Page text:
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“I remember some of those nights while we were building the brewery, just waking up in the middle of the night freaking out thinking, ‘how are we ever going to pay this back?’”
After throwing $800,000 in their budding independent brewery business, the Young Henrys founders recall the anxiety that comes with gambling all your cash on a bright idea.
Speaking to Yahoo Finance Editor-in-Chief and New Investors: My Story host Sarah O’Carroll, Newtown brewery co-founder Oscar McMahon revealed the “crippling fear” of starting a business and feeling like you “just jumped off into the deep end”.
How did they overcome it?
“Failure was not an option,” McMahon said. “We just had to get in it and get it done.”
And that meant not paying themselves or employing anyone else to help out while the business got off the ground.
“If there was something that needed to be done we were doing it,” he said. “We were kegging the beer, we were delivering the beer we were doing sales. If something went wrong we were fixing it.”
Co-founder Richard Adamson recalls McMahon personally pulling up to a bar with a keg of Young Henrys beer ready to be distributed to customers.
“I do have memories of a Friday afternoon, me kegging beer, putting in the truck for Oscar to go and deliver it, and there'd be thirsty people at the bar giving Oscar a round of applause when he turned up with a keg,” McMahon said.
And it’s that work ethic that the co-founder said created the foundations for the business’ culture.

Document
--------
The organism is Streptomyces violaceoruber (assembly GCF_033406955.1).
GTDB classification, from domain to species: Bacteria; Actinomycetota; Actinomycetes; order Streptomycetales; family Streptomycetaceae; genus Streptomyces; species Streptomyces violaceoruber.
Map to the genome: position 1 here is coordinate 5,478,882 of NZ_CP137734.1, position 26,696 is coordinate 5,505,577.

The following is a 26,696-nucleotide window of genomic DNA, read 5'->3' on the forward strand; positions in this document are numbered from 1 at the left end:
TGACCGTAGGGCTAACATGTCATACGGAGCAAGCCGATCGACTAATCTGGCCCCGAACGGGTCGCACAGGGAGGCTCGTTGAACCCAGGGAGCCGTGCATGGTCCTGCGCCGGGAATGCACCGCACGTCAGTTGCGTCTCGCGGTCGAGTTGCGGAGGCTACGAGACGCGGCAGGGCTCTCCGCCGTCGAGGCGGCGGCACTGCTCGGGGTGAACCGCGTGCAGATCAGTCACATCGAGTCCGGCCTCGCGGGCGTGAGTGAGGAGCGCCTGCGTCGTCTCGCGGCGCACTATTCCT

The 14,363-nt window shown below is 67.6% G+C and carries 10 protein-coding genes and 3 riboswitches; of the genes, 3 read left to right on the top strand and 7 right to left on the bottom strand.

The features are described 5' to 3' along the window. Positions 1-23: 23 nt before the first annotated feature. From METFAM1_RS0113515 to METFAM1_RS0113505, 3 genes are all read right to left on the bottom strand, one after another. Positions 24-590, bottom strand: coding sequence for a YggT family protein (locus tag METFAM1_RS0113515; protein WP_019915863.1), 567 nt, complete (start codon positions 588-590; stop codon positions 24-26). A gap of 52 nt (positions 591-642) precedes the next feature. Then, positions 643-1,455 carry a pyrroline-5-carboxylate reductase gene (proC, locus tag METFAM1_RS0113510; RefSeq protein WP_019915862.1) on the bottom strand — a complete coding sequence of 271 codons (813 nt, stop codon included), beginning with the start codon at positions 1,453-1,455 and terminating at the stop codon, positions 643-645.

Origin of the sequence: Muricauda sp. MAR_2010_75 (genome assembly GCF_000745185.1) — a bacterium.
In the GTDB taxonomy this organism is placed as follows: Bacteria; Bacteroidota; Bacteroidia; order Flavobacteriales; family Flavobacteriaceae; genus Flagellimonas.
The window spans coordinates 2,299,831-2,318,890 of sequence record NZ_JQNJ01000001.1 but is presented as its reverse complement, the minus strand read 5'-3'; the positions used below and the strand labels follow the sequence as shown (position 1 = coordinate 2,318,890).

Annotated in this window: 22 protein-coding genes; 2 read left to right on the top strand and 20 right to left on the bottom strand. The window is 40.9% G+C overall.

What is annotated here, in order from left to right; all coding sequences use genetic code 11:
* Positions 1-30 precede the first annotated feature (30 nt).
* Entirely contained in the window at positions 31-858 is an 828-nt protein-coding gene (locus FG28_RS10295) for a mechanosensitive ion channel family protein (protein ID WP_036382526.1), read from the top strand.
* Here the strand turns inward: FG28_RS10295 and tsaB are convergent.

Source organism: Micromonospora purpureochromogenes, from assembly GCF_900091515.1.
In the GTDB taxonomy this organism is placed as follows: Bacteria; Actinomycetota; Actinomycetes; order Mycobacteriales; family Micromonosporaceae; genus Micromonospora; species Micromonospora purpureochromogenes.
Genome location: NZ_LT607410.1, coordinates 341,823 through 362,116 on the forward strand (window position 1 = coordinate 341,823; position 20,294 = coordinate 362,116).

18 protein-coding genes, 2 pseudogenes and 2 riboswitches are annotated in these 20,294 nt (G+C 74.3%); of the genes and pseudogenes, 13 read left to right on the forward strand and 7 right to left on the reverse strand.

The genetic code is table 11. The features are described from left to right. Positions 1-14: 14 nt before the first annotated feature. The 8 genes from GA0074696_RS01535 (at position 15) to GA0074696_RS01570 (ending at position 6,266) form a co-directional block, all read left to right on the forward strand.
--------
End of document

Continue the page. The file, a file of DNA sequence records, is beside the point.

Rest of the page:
Head of sales Dan Hampton added that it was the brand’s authenticity that made it a fan-favourite.
“No one had a brand quite like what Young Henry's was all about. It was the beer was really important – the quality of the beer,” he said.
“Doing a lager in those early days was a bit weird for people because craft beer was all about the bigger ales. So the style is a bit different, but they were well-made,” Hampton said.
Trust the process
While Adamson revealed there were a few things he would have done differently in hindsight, Hampton said small business owners should trust the process.
“That’s hindsight, isn’t it?” he said.
“I think we did what we did, and there's a lot of authenticity that comes with just that – the bare minimum.”
His advice for budding brewers?
“See if it works. Reinvest a bit when there's enough people drinking it.”
“You probably look back and think, ‘maybe I would have done things differently,’’ but it’s that grind and ethic that can give a business “that cred”.
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